Robert Karnes is your basic knee-jerk reactionary West Virginia state senator who devoted his tenure in office to hating on unions, especially teachers, especially teachers who participated in the West Virginia teachers' strike, the longest, most widespread strike in state history. Read the rest

Right wing snowflakes moaning about Michelle Wolf's hilarious White House Press Corps monologue show us real "PC"

Michelle Wolf delivered the best White House Press Corps monologue since Colbert's amazing 2006 performance, and it has made the right (as well as establishment handwringers) really angry! Read the rest

Restauranteurs' association dismayed when their private poll on minimum wage reveals a nation in support of their low-paid staff

The National Restaurant Association privately commissioned GOP pollster Frank Luntz and his company LuntzGlobal to poll Americans on their support for raising the minimum wage, a policy they staunchly oppose; that poll has now leaked, and it reveals a nation that stands in solidarity with low-waged workers, with 71% of Americans supporting raising the minimum wage to at least $10, even if they have to pay higher prices as a result. Read the rest

Washington State lawmaker thinks the courts will uphold state Net Neutrality law because the FCC abdicated its duty

Washington State was the first to pass a true Net Neutrality law that restored all the public protections the FCC withdrew when it killed Net Neutrality late last year; the move is symbolically awesome but legally fraught, seeking to redefine the line where the FCC's authority stops and the states' authorities start. Read the rest

Once again, a stalkerware company's had its servers pwned and wiped by a hacker who thinks they're selling an immoral product

It's been less than a year since a public-spirited hacker broke into the servers of Florida stalkerware vendor Retina-X, wiping out all the photos and data the company's customers had stolen from other peoples' phones (including their kids' phones) by installing the spying apps Phonesheriff on them. Read the rest

The West Virginia Democrat candidate who was dragged away for calling out gas-money-dependent lawmakers has raised record-breaking sums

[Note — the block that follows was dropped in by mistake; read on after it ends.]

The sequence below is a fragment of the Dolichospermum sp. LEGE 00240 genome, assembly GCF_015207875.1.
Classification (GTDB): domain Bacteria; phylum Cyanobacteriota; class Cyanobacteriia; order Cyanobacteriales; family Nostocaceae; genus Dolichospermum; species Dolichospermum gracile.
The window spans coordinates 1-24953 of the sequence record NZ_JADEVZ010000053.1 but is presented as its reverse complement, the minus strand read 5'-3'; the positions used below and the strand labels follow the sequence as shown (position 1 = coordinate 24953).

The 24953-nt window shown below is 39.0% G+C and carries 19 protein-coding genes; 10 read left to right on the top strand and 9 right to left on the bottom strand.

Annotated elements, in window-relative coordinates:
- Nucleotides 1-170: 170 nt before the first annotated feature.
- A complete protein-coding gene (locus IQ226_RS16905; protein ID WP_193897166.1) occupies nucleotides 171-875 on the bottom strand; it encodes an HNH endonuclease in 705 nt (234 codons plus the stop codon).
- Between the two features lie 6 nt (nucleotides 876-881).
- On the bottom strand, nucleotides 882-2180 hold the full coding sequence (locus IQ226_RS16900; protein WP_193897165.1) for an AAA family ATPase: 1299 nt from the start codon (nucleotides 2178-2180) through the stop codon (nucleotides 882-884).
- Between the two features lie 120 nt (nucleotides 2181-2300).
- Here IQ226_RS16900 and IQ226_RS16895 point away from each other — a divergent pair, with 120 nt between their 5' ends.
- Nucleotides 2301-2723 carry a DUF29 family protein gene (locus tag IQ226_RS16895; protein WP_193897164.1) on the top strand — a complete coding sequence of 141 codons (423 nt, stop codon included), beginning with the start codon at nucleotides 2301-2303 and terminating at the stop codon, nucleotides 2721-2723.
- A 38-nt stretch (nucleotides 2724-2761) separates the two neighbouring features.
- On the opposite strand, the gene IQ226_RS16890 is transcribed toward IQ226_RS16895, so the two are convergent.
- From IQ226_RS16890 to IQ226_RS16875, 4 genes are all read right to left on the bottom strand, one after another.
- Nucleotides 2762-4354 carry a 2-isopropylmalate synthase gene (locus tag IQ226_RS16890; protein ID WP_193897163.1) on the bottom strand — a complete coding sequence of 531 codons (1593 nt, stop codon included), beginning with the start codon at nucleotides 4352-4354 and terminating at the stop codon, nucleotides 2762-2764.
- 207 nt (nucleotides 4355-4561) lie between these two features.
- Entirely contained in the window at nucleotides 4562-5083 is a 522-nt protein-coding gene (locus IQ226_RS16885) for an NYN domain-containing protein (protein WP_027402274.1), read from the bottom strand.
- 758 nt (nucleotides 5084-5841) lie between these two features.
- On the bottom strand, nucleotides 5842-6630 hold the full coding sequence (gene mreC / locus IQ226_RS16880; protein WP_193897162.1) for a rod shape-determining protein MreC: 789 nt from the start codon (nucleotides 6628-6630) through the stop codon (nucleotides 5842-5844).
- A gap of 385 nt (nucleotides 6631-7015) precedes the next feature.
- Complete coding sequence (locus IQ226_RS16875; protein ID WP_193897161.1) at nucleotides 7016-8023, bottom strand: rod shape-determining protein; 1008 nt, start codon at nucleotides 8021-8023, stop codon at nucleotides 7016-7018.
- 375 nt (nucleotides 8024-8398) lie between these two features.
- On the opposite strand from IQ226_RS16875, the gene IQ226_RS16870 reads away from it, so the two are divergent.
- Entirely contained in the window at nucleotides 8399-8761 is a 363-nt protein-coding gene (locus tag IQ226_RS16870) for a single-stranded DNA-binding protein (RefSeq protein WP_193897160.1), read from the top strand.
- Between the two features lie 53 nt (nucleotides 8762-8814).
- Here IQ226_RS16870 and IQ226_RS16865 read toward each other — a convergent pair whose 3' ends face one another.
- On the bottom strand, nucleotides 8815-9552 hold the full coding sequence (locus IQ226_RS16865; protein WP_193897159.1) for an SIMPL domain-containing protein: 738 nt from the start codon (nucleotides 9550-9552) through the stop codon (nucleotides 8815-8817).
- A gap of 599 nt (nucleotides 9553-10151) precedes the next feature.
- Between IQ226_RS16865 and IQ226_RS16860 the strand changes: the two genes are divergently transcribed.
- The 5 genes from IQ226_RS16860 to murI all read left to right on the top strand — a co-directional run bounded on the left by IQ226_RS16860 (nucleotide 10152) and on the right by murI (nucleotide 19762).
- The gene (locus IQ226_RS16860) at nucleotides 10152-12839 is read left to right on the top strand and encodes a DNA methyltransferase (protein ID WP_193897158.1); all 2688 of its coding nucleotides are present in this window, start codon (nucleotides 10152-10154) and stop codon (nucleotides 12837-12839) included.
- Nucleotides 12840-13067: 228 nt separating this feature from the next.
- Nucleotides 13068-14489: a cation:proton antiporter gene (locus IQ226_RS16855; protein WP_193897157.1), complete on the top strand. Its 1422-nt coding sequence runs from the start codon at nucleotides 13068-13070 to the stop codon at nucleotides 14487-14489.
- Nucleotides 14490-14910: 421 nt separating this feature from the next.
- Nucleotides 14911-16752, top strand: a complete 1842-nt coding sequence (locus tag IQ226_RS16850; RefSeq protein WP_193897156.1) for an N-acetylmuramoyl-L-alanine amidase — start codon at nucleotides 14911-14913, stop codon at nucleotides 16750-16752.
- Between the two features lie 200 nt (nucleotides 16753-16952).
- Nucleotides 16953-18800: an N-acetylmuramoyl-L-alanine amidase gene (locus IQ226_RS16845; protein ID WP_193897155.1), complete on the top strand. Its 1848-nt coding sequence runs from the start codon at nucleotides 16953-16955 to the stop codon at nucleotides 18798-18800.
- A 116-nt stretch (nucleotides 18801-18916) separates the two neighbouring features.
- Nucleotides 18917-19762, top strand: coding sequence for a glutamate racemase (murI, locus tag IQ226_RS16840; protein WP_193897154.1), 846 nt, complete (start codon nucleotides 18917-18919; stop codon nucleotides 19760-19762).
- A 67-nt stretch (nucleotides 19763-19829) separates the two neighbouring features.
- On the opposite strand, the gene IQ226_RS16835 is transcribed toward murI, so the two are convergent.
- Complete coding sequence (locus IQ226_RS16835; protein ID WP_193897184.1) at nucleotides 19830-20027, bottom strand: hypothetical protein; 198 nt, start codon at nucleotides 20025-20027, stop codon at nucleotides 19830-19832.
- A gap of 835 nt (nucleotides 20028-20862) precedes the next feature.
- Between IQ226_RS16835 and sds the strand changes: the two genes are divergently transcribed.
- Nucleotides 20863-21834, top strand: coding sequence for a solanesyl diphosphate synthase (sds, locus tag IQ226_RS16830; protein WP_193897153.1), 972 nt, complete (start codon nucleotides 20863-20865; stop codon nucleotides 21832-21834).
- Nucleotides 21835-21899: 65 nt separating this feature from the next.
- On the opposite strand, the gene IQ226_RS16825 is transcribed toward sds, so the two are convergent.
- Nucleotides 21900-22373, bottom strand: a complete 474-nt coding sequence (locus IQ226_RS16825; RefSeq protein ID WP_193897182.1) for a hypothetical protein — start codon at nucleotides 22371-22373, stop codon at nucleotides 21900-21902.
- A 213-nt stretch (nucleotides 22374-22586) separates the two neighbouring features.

When Lissa Lucas stood up at a public meeting of the West Virginia legislature and read into the record the gas-industry campaign contributions that lawmakers had received prior to taking a favorable view on allowing gas-drillers to drill in West Virginians' property, she was dragged out of the chamber. Read the rest

GOP candidate Rick Saccone hates government waste, bills the taxpayer like crazy on his own personal expenses, which totalled $435,172

Rick Saccone (@Saccone4PA18) is the Republican challenger for the seat vacated by Tim Murphy, the Pennsylvania anti-abortion Congressman who resigned after being outed for pressuring his pregnant mistress to get an abortion. Read the rest

News report claims Dutch spies hacked Russian cyberwar operation and pwned their CCTVs, then recorded video of Russian government hackers attacking the DNC

Dutch left-leaning daily de Volkskrant has published a remarkable -- but thinly sourced -- report claiming that a Dutch spy agency called the General Intelligence and Security Service of the Netherlands (AIVD) hacked into the network of a notorious Russian spy group called "Cozy Bear" or APT29, thought to be an arm of the Russian spy apparatus, and obtained direct evidence of Russian state involvement in the hacking of the DNC during the 2016 US election campaign. Read the rest

Wells Fargo's CEO told Congress that he wouldn't enforce binding arbitration, so Wells is getting sued in Utah

A class action suit by some of the 3,500,000+ Wells Fargo customers defrauded in the company's fake account scam was foundering in Utah, thanks to the company's insistence that its binding arbitration clauses also applied to the accounts it fraudulently opened (that is, by agreeing not to sue the company for defrauding you over the accounts you opened, you were also agreeing not to sue them if it opened a bunch more accounts and forged your signature on the papers). Read the rest